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Paris 1924


Liddell legend is born in Paris

Liddell legend is born in Paris


Of all the Olympic gold medals won over the years, few have been as well documented, chronicled and dramatised quite like Eric Liddell’s.


Liddell was the devout Christian who refused to run his preferred 100m because one of the qualifying rounds fell on the Sabbath, and instead went on to secure a gold medal in the lung-bursting 400m.

Made famous by the Oscar-winning movie Chariots of Fire, the Scot’s story is indeed a beautiful one at odds, however, with his running style.

Purists describe him as an ugly mover, with his head tilted skywards, his hands clawing through the air and his feet pattering at tremendous speeds.

Unlike the famed scene in Chariots of Fire, the schedule for the men’s sprint was announced several months before the Paris Games and once Liddell decided he could not run, he trained instead for the 200m and 400m.

He won a bronze medal in the 200m, with team mate and 100m champion Harold Abrahams back in fifth, and was faced with the 400m qualifying round the following day.

Some had derided Liddell’s decision not to run on a Sunday but it was reported that an American team member handed him a piece of paper shortly before the race. Written upon it were the words "Those who honour me I will honour."

Many felt Liddell’s tactics in the final bordered on the suicidal.

The 400m was considered almost a middle distance race in those days and the terrific speeds Liddell set off at in the final surprised the field and watchers alike.

Surely his stamina would fade in the closing stages and allow the more fancied Americans and even team mate Guy Butler to come through?

Somehow Liddell retained his form and focus and while other competitors fell in the trail of the searing pace he set, he managed to cross the line in an Olympic record of 47.6 seconds which would stand until the Berlin Games 12 years later.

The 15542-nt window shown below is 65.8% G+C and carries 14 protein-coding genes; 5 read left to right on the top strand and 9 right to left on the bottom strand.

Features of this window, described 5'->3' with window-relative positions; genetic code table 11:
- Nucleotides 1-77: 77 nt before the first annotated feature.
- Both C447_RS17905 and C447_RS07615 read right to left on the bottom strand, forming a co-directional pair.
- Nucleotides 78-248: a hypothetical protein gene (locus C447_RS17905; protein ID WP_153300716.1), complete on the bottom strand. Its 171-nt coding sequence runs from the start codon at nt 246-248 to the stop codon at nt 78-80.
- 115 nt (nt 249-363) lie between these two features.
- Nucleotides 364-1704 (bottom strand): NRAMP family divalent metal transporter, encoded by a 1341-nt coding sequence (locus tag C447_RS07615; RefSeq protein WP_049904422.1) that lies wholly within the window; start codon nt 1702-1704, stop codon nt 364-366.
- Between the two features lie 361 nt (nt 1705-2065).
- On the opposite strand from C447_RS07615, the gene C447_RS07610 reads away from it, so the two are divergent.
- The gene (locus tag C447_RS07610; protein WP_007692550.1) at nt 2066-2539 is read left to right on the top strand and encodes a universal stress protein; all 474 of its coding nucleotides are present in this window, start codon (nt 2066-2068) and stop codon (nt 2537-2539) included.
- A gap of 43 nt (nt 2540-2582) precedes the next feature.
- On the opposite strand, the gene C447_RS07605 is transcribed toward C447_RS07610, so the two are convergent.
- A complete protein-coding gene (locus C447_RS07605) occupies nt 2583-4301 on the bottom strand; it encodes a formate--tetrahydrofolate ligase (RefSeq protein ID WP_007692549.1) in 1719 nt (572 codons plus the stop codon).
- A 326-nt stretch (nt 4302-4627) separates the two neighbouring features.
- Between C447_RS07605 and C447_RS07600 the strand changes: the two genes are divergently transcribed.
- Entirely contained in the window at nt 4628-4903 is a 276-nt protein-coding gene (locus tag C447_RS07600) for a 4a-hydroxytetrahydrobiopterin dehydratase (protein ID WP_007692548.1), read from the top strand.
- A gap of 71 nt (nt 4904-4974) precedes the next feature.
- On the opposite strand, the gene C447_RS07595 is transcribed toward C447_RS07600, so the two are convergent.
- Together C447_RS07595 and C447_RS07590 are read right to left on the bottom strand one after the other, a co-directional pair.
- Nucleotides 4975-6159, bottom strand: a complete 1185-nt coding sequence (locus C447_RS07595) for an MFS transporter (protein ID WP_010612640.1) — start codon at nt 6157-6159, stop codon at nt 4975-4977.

Liddell was hoisted aloft before cheering crowds on the streets of Edinburgh. He later returned to the country of his birth, China, to continue his work as a missionary.

He would die of a brain tumour in a Japanese internment camp during the final year of the Second World War.

Discover the best photos of Paris 1924

  • Johnny Weissmuller (USA)

    A part of Hollywood legend for his role as Tarzan, Johnny Weissmuller was nonetheless an accomplished swimmer. At the Paris 1924 Games, he won gold in the 100m freestyle, 400m freestyle and 4x200m freestyle relay. We see him here after his 400m freestyle surrounded by his fellow medal-winners, Sweden’s Arne Borg (2nd, on the right) and the USA’s Andrew Charlton (3rd, on the left)

  • Paavo Nurmi (FIN)

    Finnish athlete Paavo Nurmi won five gold medals at the Paris 1924 Games. He won the individual cross country, team cross country, the 1500m, 5000m and the team 3000m events. On 10 July 1924, he won the 1500m before victoriously taking gold, 55 minutes later (!) in the 5000m


  • Winner’s medal Paris 1924

    The reverse of the medal is occupied by the representation of an athlete helping one of his opponents to stand. This motif thus perfectly illustrates the solidarity that we expect from any athletes taking part in the Olympic Games. Besides this, the Olympic rings appear for the first time on a medal (they are visible here on the upper part of the medal)

  • Liddell Chaired

    18th July 1924: Eric Liddell (1902 - 1945), winner of the 400 metres at the 1924 Paris Olympics, is paraded around Edinburgh University after his victory. He was known as the 'Flying Scotsman' and was immortalised in the film Chariots of Fire. (Photo by Firmin/Topical Press Agency/Getty Images)

  • Liddell Triumphant

    18th July 1924: Scottish athlete Eric Liddell (1902 - 1945) is paraded around Edinburgh University after winning the 400 metres at the 1924 Paris Olympics. Eric Liddell, known as the 'Flying Scotsman' went to the Paris Olympics in 1924 as the favourite t

  • Eric Liddell

    Scottish athlete and missionary, Eric Henry Liddell (1902 -1945) being carried round the streets after his Olympic victory. Eric Liddell, known as the 'Flying Scotsman' went to the Paris Olympics in 1924 as the favourite to win the 100 metres race but refused to run because he felt that running on a Sunday conflicted with his Christian beliefs. He won a bronze medal in the 200 metres event instead and then ran the 400 metre race despite having little experience at the distance. He not only won the gold medal but broke the world record by completing the race in 47.6 seconds, an achievement which is celebrated in the 1981 film 'Chariots of Fire'. Liddell gained two degrees, one in science and the other in divinity, before leaving Britain to work as a Scottish Congregational Church missionary in China as his parents had before him. Original Publication: People Disc - HG0205 (Photo by Topical Press Agency/Getty Images)